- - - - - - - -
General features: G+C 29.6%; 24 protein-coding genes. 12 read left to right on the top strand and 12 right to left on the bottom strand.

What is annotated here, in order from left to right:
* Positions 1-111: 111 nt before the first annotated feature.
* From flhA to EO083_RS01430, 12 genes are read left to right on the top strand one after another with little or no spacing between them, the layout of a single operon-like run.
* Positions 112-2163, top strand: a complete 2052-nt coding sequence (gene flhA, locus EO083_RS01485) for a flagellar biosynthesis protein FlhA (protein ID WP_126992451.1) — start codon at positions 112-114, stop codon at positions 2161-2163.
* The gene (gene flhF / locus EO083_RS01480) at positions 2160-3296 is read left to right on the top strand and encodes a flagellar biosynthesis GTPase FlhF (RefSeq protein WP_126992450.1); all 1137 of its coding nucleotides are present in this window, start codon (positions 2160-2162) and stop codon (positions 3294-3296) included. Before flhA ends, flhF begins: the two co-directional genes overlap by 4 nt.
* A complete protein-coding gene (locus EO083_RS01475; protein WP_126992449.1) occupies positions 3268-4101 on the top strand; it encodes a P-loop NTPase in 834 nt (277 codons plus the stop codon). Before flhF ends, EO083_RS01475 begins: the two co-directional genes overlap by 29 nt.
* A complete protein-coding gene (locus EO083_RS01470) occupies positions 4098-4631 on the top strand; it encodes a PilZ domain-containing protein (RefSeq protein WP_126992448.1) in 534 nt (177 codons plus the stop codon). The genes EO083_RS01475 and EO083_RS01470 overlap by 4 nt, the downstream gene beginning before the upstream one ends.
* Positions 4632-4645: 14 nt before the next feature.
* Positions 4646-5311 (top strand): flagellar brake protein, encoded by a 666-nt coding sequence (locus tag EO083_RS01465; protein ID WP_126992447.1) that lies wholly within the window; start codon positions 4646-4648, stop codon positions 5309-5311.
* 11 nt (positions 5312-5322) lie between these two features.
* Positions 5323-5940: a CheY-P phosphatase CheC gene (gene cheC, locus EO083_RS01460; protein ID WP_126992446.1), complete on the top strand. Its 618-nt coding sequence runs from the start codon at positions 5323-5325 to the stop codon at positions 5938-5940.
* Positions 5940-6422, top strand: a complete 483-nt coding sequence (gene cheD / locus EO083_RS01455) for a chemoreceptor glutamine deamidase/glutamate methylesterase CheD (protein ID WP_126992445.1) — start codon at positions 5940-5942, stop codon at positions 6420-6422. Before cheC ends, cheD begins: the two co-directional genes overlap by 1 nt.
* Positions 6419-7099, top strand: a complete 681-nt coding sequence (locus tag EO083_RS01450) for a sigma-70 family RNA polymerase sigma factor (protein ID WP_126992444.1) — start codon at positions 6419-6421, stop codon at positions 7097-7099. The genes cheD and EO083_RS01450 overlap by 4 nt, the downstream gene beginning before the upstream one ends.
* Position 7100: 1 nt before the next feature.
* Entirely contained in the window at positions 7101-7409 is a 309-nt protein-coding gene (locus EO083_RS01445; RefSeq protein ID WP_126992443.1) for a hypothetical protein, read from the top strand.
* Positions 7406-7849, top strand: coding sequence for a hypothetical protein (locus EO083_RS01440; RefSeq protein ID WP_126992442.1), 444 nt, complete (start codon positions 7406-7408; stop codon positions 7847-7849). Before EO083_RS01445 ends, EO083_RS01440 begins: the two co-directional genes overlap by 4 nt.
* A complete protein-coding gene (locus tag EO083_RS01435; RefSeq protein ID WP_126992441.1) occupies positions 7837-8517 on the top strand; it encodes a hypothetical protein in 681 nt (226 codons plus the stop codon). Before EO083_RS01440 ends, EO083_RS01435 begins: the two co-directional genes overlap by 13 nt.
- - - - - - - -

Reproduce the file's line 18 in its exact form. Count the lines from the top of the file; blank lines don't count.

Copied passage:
* A complete protein-coding gene (locus tag EO083_RS01435; RefSeq protein ID WP_126992441.1) occupies positions 7837-8517 on the top strand; it encodes a hypothetical protein in 681 nt (226 codons plus the stop codon). Before EO083_RS01440 ends, EO083_RS01435 begins: the two co-directional genes overlap by 13 nt.